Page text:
We typically use Nortase (Repha, Langenhagen) as a digestive enzyme preparation in the clinical setting. Detailed product information, especially regarding the composition of the capsule, can be found in the summary of product characteristics.
In vitro analysis was performed on five Nortase samples. Nortase capsules were opened and suspended in 10 mL of normal saline each. The solution was agitated and subsequently processed like the serum samples. Three different batches were used to exclude contamination by batch.
All GM-seropositive patients treated at two ICUs of the university hospital of Munich between January 2016 and April 2020 were included in the evaluation. Subsequently, they were divided into two groups: group 1, receiving Nortase; and group 2, not receiving Nortase. Five to 15 capsules Nortase were administered two to four times daily determined by the attending physician. GM testing was performed twice a week, within the clinical routine of our ICUs. In addition, all patients receiving Nortase between January 2016 and April 2020 during their stay at the ICUs were evaluated for GM antigenemia.
The charts of all patients were reviewed for the diagnosis of IA according to the criteria of the EORTC/MSG consensus group . However, GM testing is a major factor in these criteria. In consideration of the question addressed by this study, the more restrictive categories “probable* IA” and “possible* IA” had to be applied, which are characterized by excluding GM from the criteria for categorization (Table 1). To strictly identify those patients who had no evidence of IA other than GM antigenemia with respect to the clinical characteristics of the study collective (ICU patients rather than hematology‒oncology patients), an additional category was applied, i.e., “presumable IA”. All patients who did not fulfill the EORTC/MSG criteria for IA but showed evidence for IA in two EORTC criteria (clinical features, mycological evidence other than GM, host factors) were declared as presumable. Accordingly, GM false positivity was defined as positive GM test results in patients without any further evidence of IA.
Statistical analysis was performed with IBM SPSS statistics (version 26.0, IBM Corp., Armonk, NY, USA). The dataset was evaluated with a focus on significant changes or differences in the rate of false-positive test results in both the groups. Therefore, the chi-squared test and the Mann‒Whitney U test were used.
GM antigenemia in DEFO patients
Between January 2016 and April 2020, 40 patients at our ICUs received Nortase. Thirty (75%) of them developed GM antigenemia and were included in the study.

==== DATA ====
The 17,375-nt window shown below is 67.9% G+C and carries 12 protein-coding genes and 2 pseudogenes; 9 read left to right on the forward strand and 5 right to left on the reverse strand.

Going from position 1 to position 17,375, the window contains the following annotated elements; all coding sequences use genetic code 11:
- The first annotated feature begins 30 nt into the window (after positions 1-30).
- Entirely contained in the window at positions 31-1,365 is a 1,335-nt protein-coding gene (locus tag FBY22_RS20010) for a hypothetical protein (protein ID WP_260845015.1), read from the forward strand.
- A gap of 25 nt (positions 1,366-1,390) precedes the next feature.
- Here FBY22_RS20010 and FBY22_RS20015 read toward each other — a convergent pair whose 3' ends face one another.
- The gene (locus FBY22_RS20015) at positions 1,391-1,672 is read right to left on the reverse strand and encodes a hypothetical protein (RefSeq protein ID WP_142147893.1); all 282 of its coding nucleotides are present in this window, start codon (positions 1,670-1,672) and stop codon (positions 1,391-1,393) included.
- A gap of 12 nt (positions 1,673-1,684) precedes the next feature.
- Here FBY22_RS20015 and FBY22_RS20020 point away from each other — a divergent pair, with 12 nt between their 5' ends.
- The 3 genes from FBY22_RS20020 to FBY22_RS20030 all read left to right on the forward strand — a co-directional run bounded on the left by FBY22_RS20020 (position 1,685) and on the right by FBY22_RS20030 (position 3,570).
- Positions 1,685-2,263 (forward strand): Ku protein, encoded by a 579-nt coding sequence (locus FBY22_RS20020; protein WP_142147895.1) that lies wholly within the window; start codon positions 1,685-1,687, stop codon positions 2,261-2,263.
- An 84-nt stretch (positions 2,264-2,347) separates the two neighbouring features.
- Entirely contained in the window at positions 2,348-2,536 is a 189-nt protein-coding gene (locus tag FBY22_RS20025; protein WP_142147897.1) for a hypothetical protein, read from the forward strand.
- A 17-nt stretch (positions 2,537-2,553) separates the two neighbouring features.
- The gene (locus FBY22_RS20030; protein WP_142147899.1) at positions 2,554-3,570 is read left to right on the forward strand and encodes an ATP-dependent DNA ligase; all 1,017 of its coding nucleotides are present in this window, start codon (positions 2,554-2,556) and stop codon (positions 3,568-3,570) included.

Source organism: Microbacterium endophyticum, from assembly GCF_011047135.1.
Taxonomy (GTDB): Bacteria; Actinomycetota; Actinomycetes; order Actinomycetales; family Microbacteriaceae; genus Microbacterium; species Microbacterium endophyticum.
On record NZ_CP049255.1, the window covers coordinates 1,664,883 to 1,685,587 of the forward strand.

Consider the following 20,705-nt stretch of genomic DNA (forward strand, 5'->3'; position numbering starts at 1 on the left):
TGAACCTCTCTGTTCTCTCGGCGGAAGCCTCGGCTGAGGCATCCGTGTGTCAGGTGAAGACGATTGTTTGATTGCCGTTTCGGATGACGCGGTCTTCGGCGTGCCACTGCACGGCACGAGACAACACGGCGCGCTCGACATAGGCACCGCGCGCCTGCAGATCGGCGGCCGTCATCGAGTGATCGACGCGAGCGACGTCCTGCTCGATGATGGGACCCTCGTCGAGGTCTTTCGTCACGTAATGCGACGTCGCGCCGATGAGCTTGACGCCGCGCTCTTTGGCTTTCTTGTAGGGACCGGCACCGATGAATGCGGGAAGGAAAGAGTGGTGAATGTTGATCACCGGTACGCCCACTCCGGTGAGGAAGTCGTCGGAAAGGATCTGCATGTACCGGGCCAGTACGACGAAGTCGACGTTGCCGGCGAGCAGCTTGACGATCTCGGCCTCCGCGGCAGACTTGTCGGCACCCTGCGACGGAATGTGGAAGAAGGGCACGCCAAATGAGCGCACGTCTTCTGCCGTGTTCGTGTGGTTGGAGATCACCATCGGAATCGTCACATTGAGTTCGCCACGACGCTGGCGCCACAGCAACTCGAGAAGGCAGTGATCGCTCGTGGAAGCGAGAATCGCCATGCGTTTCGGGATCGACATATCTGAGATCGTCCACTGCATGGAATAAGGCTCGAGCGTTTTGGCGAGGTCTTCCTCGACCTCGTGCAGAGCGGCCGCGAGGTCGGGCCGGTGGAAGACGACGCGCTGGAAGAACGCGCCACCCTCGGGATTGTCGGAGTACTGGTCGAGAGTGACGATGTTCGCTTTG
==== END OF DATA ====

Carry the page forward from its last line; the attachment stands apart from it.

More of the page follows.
Demographic and clinical data of GM positive individuals
In the study period, a total of 65 patients at our ICUs tested positive for GM. Thirty patients receiving Nortase were allocated to group 1, and 35 others were placed in group 2. As all patients were critically ill, immunocompromised, and often had undergone recent surgery, intense and invasive diagnostic procedures (for example, lung biopsies) were performed to rule out IA. For detailed patient characteristics and diagnostic workup, see Table 2.
The most frequent reason for the application of Nortase was the necessity of enteral feeding through an enteral feeding tube of patients with exocrine pancreatic insufficiency due to underlying cystic fibrosis following lung transplantation (27/30 patients). Three patients had different reasons for exocrine pancreatic insufficiency.
Assessment of validity of GM testing
In the Nortase group, patients were diagnosed with proven, probable*, possible* and presumable IA according to the (modified) EORTC/MSG criteria in 0, 4, 0 and 4 cases respectively (Fig. 1) . Twenty-two cases positive for GM did not meet any of the clinical, histopathological or microbiological criteria, apart from antigenemia, allowing the diagnosis of proven, probable*, possible* or presumable IA. All of these cases underwent an intensive diagnostic workup, including CT scan and histopathology of the suspicious body site. Autopsies were performed on two deceased patients and showed no sign of IA. Consequently, these 22 patients (73.3%) with GM antigenemia as the only parameter indicating IA were considered as false-positive.
In contrast, 8, 11, 1 and 9 patients allocated to group 2 were diagnosed with proven, probable*, possible*, and presumable IA, respectively, according to the (modified) EORTC/MSG criteria . The remaining six patients (17.1%) with GM antigenemia as the only parameter indicating IA were considered false positives (see Fig. 1). For details on patient characteristics classified as presumable IA, see Table 3.
Including all patients, the positive predictive value of the GM antigen test was 0.57. When comparing the two subgroups, the test performance in group 2 with a positive predictive value (PPV) of 0.83 was significantly better than in group 1 with a positive predictive value of 0.27 (p < 0.001).